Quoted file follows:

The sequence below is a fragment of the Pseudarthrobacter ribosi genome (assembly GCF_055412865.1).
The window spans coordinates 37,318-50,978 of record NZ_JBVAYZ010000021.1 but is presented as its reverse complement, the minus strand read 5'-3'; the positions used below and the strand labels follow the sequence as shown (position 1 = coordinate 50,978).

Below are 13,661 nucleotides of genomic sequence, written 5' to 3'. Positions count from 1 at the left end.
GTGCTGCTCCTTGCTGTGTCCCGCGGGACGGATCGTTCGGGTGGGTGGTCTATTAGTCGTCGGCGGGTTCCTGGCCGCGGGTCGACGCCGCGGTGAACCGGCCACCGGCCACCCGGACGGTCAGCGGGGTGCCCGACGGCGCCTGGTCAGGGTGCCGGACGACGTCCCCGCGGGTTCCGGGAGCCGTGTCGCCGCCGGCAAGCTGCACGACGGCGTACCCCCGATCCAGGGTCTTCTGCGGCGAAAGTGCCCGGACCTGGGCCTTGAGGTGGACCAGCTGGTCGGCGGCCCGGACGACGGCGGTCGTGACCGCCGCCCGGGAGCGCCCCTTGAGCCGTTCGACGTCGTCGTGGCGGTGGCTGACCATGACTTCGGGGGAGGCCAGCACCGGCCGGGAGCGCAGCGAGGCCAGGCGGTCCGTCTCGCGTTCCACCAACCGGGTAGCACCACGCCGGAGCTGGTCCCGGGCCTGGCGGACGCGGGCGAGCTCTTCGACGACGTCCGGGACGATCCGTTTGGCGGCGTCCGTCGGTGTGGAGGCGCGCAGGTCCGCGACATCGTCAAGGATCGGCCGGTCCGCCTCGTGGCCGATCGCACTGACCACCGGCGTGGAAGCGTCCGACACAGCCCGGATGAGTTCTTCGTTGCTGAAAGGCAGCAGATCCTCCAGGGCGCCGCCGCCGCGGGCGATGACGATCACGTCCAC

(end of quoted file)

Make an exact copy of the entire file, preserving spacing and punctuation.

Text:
The sequence below is a fragment of the Pseudarthrobacter ribosi genome (assembly GCF_055412865.1).
The window spans coordinates 37,318-50,978 of record NZ_JBVAYZ010000021.1 but is presented as its reverse complement, the minus strand read 5'-3'; the positions used below and the strand labels follow the sequence as shown (position 1 = coordinate 50,978).

Below are 13,661 nucleotides of genomic sequence, written 5' to 3'. Positions count from 1 at the left end.
GTGCTGCTCCTTGCTGTGTCCCGCGGGACGGATCGTTCGGGTGGGTGGTCTATTAGTCGTCGGCGGGTTCCTGGCCGCGGGTCGACGCCGCGGTGAACCGGCCACCGGCCACCCGGACGGTCAGCGGGGTGCCCGACGGCGCCTGGTCAGGGTGCCGGACGACGTCCCCGCGGGTTCCGGGAGCCGTGTCGCCGCCGGCAAGCTGCACGACGGCGTACCCCCGATCCAGGGTCTTCTGCGGCGAAAGTGCCCGGACCTGGGCCTTGAGGTGGACCAGCTGGTCGGCGGCCCGGACGACGGCGGTCGTGACCGCCGCCCGGGAGCGCCCCTTGAGCCGTTCGACGTCGTCGTGGCGGTGGCTGACCATGACTTCGGGGGAGGCCAGCACCGGCCGGGAGCGCAGCGAGGCCAGGCGGTCCGTCTCGCGTTCCACCAACCGGGTAGCACCACGCCGGAGCTGGTCCCGGGCCTGGCGGACGCGGGCGAGCTCTTCGACGACGTCCGGGACGATCCGTTTGGCGGCGTCCGTCGGTGTGGAGGCGCGCAGGTCCGCGACATCGTCAAGGATCGGCCGGTCCGCCTCGTGGCCGATCGCACTGACCACCGGCGTGGAAGCGTCCGACACAGCCCGGATGAGTTCTTCGTTGCTGAAAGGCAGCAGATCCTCCAGGGCGCCGCCGCCGCGGGCGATGACGATCACGTCCAC